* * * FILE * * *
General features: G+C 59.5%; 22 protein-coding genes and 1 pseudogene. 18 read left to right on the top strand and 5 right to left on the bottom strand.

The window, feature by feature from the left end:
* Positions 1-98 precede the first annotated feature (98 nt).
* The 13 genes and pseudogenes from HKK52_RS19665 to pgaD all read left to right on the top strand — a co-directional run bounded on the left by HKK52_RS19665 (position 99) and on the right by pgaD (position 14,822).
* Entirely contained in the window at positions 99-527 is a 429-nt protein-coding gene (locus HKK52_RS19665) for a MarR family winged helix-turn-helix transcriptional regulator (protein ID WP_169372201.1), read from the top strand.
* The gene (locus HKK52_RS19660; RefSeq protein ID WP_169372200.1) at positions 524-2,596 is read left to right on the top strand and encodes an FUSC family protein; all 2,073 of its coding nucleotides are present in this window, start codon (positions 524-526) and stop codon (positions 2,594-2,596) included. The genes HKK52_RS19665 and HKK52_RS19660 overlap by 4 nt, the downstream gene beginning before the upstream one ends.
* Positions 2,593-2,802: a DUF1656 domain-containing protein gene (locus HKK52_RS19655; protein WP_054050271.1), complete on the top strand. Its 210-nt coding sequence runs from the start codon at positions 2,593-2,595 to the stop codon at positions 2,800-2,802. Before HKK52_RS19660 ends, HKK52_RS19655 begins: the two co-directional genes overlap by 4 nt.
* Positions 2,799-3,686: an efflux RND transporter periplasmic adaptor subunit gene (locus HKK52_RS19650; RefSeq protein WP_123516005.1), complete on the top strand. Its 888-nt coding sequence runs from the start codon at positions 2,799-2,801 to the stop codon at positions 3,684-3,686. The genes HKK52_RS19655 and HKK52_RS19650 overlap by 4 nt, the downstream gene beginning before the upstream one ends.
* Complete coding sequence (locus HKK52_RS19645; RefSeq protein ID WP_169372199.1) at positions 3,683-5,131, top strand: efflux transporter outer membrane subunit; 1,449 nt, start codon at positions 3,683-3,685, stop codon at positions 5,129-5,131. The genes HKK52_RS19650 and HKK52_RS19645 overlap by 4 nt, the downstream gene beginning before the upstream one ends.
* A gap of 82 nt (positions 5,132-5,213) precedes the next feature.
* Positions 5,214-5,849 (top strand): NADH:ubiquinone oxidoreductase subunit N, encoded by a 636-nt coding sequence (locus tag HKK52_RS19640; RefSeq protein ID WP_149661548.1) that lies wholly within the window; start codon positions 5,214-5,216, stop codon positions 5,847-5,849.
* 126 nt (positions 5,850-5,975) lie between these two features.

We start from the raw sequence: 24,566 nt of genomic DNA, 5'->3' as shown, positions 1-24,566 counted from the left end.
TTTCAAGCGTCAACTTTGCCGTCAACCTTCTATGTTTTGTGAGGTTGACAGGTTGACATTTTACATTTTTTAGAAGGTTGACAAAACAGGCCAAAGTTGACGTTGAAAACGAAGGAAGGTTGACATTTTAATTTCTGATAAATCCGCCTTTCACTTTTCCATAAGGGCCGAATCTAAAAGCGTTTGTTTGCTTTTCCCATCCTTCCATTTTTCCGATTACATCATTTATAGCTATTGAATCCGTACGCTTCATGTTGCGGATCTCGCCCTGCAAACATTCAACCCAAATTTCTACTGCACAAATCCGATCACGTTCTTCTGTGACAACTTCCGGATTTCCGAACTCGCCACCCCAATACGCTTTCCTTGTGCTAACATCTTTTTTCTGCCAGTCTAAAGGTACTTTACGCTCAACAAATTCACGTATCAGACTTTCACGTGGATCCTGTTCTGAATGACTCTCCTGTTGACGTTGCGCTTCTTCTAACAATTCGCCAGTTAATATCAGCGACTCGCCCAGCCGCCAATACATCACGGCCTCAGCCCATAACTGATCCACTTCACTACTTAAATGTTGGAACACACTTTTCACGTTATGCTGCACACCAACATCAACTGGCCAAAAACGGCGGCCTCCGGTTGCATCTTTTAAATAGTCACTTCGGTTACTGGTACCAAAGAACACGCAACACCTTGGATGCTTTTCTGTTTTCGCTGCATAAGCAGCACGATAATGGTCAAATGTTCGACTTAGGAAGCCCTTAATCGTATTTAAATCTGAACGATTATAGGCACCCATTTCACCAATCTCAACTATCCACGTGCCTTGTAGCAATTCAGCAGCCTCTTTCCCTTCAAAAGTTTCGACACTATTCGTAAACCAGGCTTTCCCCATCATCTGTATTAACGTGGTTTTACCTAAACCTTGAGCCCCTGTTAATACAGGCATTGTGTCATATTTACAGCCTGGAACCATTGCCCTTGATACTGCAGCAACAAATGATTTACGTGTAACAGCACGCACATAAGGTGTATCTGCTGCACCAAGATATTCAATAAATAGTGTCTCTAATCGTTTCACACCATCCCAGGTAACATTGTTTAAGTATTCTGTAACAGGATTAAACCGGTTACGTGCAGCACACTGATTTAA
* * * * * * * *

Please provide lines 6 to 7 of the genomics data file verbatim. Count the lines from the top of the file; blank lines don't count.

* The gene (locus HKK52_RS19660; RefSeq protein ID WP_169372200.1) at positions 524-2,596 is read left to right on the top strand and encodes an FUSC family protein; all 2,073 of its coding nucleotides are present in this window, start codon (positions 524-526) and stop codon (positions 2,594-2,596) included. The genes HKK52_RS19665 and HKK52_RS19660 overlap by 4 nt, the downstream gene beginning before the upstream one ends.
* Positions 2,593-2,802: a DUF1656 domain-containing protein gene (locus HKK52_RS19655; protein WP_054050271.1), complete on the top strand. Its 210-nt coding sequence runs from the start codon at positions 2,593-2,595 to the stop codon at positions 2,800-2,802. Before HKK52_RS19660 ends, HKK52_RS19655 begins: the two co-directional genes overlap by 4 nt.